Featuring the best comments by Interpreter readers, as selected by the editors.
Part 1 of Robert Kelly's two-part series on the similarities and differences between China today and Wilhelmine Germany brought this response from JFS:
Interesting post on a much discussed topic, looking forward to your next post. One note, though--the link in your first contrast is the book "Cultural Realism" by Iain Johnston. The thesis of the book, though, is actually the opposite of what you imply. In it Johnston labels two paradigms that inform Chinese thinking about war: a Confucian-Mencian paradigm that favors defensive policies and a 'parabellum' (prepare for war) paradigm that argues military destruction of the enemy is necessary for state survival. Unfortunately for your analogy, Johnston's conclusion is that the parabellum paradigm takes primacy in Chinese strategic thinking, and so is closer in line with German views about the efficacy of war in the late 19th/early 20th century.
Here's Robert Kelly's reply:
Yes, that is correct. And I do actually note that in the second post. Sorry if it came off as slippery here. Was not my intention. I reference Cultural Realism here only to direct the reader to the discussion of strategic culture in China. In my experience with Chinese IR scholars, they frequently tell me that Chinese strategic culture is different than in the West. AIJ's book is the best on this issue, so I referenced, but you are right that I may give the wrong impression. Thanks for catching that.
Last week's piece by Tess Newton Cain on no-confidence motions in Pacific parliaments also led to an exchange between reader and author. Here's an extract from David Lambourne's comment:
Unfortunately the strongly clientelistic nature of politics in the Pacific, coupled with weak party structures, leads to frequent and disruptive motions of no confidence. As an outside observer, it is hard to see how any Vanuatu government in recent years has ever had a chance to build any sort of momentum towards implementing policy. It seems as if every time a Government does get some traction, the other side launches a motion of no confidence and all resources are then diverted to fending off the challenge. There is also the issue of the cost to the public purse every time there is a change of Minister - I understand that the outgoing Minister and/or his political staff are entitled to all sorts of 'severance' payments. This can't be healthy.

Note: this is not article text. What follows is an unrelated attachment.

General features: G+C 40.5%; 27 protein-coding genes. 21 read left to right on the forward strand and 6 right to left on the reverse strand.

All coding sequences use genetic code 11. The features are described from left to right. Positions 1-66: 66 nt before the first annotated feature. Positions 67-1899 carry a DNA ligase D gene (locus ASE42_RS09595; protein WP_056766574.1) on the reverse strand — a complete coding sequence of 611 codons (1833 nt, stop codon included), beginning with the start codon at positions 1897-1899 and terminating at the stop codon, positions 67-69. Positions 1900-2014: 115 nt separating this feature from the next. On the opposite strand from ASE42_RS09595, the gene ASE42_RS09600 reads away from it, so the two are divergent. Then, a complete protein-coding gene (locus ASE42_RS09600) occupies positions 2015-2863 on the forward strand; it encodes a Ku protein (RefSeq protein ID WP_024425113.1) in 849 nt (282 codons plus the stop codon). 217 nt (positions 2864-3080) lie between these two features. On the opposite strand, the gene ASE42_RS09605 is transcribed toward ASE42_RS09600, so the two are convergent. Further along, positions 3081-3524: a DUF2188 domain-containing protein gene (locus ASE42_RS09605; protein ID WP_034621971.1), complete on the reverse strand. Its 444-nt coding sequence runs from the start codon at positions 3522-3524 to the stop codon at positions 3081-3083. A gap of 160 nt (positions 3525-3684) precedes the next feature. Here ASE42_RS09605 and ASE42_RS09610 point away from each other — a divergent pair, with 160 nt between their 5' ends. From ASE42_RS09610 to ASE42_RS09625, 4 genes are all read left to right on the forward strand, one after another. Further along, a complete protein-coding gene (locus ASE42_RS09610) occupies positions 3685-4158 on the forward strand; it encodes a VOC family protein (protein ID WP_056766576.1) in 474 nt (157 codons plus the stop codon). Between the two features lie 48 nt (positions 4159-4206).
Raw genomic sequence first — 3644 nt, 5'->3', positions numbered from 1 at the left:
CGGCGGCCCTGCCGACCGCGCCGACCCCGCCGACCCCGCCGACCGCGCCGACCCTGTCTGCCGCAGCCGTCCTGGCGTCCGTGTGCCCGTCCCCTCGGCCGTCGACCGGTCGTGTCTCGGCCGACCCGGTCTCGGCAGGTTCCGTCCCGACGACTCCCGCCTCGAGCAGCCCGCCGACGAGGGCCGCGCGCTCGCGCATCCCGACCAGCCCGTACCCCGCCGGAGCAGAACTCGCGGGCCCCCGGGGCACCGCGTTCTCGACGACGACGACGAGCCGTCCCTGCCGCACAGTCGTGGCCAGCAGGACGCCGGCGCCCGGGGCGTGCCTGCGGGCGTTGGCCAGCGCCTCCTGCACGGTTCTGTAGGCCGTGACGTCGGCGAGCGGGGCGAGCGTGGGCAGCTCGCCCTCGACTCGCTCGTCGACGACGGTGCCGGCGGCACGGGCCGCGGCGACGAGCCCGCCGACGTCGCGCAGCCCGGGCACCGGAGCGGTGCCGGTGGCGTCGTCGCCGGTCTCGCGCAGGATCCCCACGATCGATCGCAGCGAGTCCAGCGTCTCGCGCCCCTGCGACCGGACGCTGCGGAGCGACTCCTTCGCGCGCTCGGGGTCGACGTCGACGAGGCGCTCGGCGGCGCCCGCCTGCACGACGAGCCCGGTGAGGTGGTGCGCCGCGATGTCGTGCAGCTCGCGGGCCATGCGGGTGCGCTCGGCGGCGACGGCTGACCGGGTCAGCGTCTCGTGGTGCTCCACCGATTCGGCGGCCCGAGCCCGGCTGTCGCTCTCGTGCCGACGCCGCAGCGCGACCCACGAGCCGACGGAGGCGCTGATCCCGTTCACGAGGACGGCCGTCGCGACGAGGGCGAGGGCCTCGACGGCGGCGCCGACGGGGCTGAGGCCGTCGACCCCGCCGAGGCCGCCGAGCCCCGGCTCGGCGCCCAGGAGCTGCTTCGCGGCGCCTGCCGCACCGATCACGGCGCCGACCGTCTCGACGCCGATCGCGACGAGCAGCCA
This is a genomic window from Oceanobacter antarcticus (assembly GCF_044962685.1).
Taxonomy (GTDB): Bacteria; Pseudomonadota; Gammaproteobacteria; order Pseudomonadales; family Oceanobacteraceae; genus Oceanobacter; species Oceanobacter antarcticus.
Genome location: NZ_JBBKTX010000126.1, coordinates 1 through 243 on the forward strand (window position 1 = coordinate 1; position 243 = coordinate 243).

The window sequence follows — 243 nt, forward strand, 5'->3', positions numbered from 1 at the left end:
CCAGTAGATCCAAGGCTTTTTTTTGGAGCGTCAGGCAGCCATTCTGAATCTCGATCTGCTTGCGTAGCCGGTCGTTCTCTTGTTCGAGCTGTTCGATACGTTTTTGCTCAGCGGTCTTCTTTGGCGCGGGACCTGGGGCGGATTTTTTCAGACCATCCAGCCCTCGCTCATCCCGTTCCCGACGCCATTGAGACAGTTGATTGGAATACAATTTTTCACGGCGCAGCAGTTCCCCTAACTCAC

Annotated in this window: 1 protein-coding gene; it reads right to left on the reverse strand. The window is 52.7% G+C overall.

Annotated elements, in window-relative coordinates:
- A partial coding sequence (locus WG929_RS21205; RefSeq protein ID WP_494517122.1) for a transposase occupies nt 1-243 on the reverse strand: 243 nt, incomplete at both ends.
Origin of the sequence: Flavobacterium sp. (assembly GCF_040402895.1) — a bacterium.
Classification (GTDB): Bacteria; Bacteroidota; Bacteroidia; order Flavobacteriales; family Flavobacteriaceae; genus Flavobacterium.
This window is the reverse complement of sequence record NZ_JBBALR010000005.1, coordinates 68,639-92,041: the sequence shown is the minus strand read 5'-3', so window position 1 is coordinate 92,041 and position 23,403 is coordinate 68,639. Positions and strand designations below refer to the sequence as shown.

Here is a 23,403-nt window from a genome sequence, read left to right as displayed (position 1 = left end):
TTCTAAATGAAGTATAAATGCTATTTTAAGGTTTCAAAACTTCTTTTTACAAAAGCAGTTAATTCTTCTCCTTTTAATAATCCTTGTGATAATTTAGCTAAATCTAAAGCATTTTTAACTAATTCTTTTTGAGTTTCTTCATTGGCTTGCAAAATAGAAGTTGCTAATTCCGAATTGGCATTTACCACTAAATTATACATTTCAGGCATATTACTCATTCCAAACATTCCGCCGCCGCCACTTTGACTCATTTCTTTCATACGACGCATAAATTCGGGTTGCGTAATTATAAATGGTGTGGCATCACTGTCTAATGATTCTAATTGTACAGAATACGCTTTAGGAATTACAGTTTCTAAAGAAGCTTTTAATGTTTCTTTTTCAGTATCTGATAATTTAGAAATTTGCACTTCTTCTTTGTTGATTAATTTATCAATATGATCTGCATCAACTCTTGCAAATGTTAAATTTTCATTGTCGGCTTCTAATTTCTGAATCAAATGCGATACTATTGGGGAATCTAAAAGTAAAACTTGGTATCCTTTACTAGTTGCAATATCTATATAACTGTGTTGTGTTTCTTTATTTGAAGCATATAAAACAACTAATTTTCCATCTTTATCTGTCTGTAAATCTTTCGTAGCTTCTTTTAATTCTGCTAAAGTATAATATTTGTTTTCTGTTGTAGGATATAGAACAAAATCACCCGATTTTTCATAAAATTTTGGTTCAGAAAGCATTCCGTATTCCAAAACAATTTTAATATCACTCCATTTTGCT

Tess Newton Cain's reply:
David, thanks for your comment and particularly for the expansion of the discussion to include the Kiribati situation which is really illuminating. I referenced the fact that managing the ongoing threat of removal by way of motions of no confidence is a distraction from policy formulation and implementation. And without wishing to detract from that I think it's worth recognising that in many Pacific island countries there are very few policy cleavages between parties. In Vanuatu there are indeed many parties, most of which have been created as a result of schisms in older parties with most of those relating to struggles for leadership not disagreements on policy platforms. There is certainly more to be said on this and lots of other aspects of 'doing democracy' in the Pacific region. I'm looking forward to discussing these issues further with you and others. Here's a question I've been pondering for a while: what, if anything, can be done to strengthen the role of the opposition(s) as a way of reducing political instability, improving policy debates and enhancing the roles and credibility of parliaments more generally?